“Da 5 Bloods” is a well-acted, well-written and well-directed film that proves powerful and incredibly relevant. Lee adds real-life footage for the second straight film, which blends perfectly with the movie and the events of today. “Da 5 Bloods” is the best film I’ve seen this year and the most important. At least one of those statements may still prove true in six months.
4.5 out of 5 stars
With a career spanning over 30 years, Spike Lee is known for having his finger on the pulse of current events and issues. Amid the racial turmoil erupting in our nation, the daring director applies his visionary brand of filmmaking to a story relevant for our times in his latest film, “Da 5 Bloods.”
The powerful war drama follows a group of four black Vietnam veterans who reunite to retrieve the remains of their fallen squad leader – and the buried gold treasure they left behind. An expert blend of substance, style and excellent acting, “Da 5 Bloods” is a treasure itself. Using the turbulent past as a lens to view the divisive present, Lee’s sweeping epic is the best – and most significant – film of the year.
Originally set to debut at the Cannes Film Festival before the event was canceled because of the coronavirus pandemic, “Da 5 Bloods” went straight to streaming on Netflix. Full of cinematic flourishes, “Da 5 Bloods” brings a big-screen feel to the small screen.
A true craftsman of film, Lee seamlessly bounces back and forth between the modern day and the Vietnam War by using a few different techniques. For the scenes set in the present, Lee filmed them digitally using a 16:9 aspect ratio. But for the Vietnam flashbacks, the director switches to 16 mm film and a 4:3 aspect ratio. The stylistic changes add an authentic and era-appropriate feel to the war scenes.
The vivid cinematography by Newton Thomas Sigel features an earthy color palette, calling back to the greens and browns from the jungles of Vietnam. The violent encounters that befall the group harken back to the Vietnam battles. The expert display of filmmaking makes me wish I could have seen the film in a movie theater as Lee originally intended.
For the flashbacks, Lee uses the same actors to play their younger selves, forgoing the use of de-aging technology as some films, like “The Irishman,” have done recently. This threw me off at first, as noticing the white and gray in Lindo and Peters’ beards during the Vietnam sequences took me out of the movie. But the film accentuates the power of collective memory as the friends look back on their shared experiences in the war. The choice makes sense from a storytelling standpoint.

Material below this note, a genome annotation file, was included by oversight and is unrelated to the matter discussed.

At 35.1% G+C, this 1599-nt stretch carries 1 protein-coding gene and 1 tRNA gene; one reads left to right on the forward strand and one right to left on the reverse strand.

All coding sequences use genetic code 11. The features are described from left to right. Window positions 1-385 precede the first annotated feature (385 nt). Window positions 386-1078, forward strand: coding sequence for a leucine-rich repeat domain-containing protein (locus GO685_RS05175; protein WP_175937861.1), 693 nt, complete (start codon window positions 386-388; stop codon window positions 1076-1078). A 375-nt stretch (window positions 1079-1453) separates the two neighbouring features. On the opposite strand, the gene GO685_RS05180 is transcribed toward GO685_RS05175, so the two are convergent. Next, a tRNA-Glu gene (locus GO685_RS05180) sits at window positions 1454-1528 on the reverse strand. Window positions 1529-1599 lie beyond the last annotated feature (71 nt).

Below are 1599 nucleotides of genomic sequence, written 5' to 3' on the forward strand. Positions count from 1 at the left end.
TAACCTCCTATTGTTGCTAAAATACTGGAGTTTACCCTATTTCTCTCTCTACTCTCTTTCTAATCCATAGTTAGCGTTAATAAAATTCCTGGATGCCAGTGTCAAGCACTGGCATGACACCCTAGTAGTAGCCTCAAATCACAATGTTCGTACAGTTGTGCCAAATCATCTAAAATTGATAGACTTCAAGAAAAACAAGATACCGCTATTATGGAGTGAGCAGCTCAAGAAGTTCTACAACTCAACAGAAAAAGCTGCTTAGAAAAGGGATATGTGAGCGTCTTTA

With a strong script and rousing dialogue, “Da 5 Bloods” boasts a tremendous cast of actors. The friendship and camaraderie between the four returning veterans – Paul (Delroy Lindo), Otis (Clarke Peters), Eddie (Norm Lewis) and Melvin (Isiah Whitlock Jr.) – comes through from the moment they hug in a hotel lobby. Calling themselves the “Bloods,” the men are forever bound by the tragic loss of their friend, Stormin’ Norman (Chadwick Boseman), and their battlefield trauma.
As the PTSD-suffering Paul, Lindo delivers an Oscar-worthy performance, capably delivering some of the film’s most stirring soliloquies. Proudly wearing his “Make America Great Again” cap, the arrogant Paul is a supporter of Donald Trump, having struggled to rejoin society since coming back from Vietnam. The strong-willed and stubborn veteran is haunted by his past demons, making him sympathetic even when his choices are questionable. Even if you don’t agree with the character’s political views, Lindo’s nuanced takes helps viewers understand where he’s coming from.
Lindo’s flashy performance contrasts with the understated roles of his fellow actors. While Paul is hot-tempered and outspoken, Otis remains cool-headed and calm as a former medic. Taking a subtle approach, Peters keeps the group’s feet on the ground as events spiral out of their control. Paul’s son, David (Jonathan Majors), also serves as a foil to his distant father. The sensitive teacher stays in touch with his emotions while Paul is constantly battling his. Lewis and Whitlock add humor as Eddie and Melvin, respectively. But the two are short-changed in character development as the film focuses more on some members of the Bloods than others.
The supporting performances are also outstanding. In his limited time onscreen, Boseman shines as Stormin’ Norman, inspiring his friends during the war and after his untimely death. The character takes on a mythic level among the group, aided by Boseman’s warm charisma. Mélanie Thierry is smart and resourceful as Hedy, the founder of a landmine disarmament team. Johnny Nguyen offers a voice of reason as Vinh, the group’s knowledgeable tour guide who becomes their friend.
Like Lee’s brilliant masterpiece “BlacKkKlansman,” “Da 5 Bloods” mixes in archive footage to bridge the past and present. While “BlacKkKlansman” offered biting commentary on white supremacy, “Da 5 Bloods” looks at how black men were willing to sacrifice their lives in an unpopular war for a country that didn’t appreciate their efforts. In the wake of George Floyd’s killing at the hands of police, racial injustice is still ever-present in the U.S. Lee’s film is incredibly timely and important, a must-see as the nation confronts its views on racism.
“Da 5 Bloods” shows that quality filmmaking can still make its way to viewers during the movie theater shutdown. With its strong acting, sweeping story and relevant message, Lee’s war epic is not just a movie, but an immersive experience. As our nation looks inward, “Da 5 Bloods” holds up a mirror and asks us to judge our present – and change our future.
4.5 out of 5 stars
Rebecca Kivak and Joe Baress write about movies for Take 2 blog. Together, they review current flicks and offer their insights into the latest movie news. Rebecca is a copy editor and page designer at The Times-Tribune. She started her career with Times-Shamrock Newspapers in 2005 and has won several professional journalism awards for page design and headline writing. She also covers NASCAR races from Pocono Raceway. Contact: firstname.lastname@example.org; 570-348-9100 x5126; @TTRebeccaKivak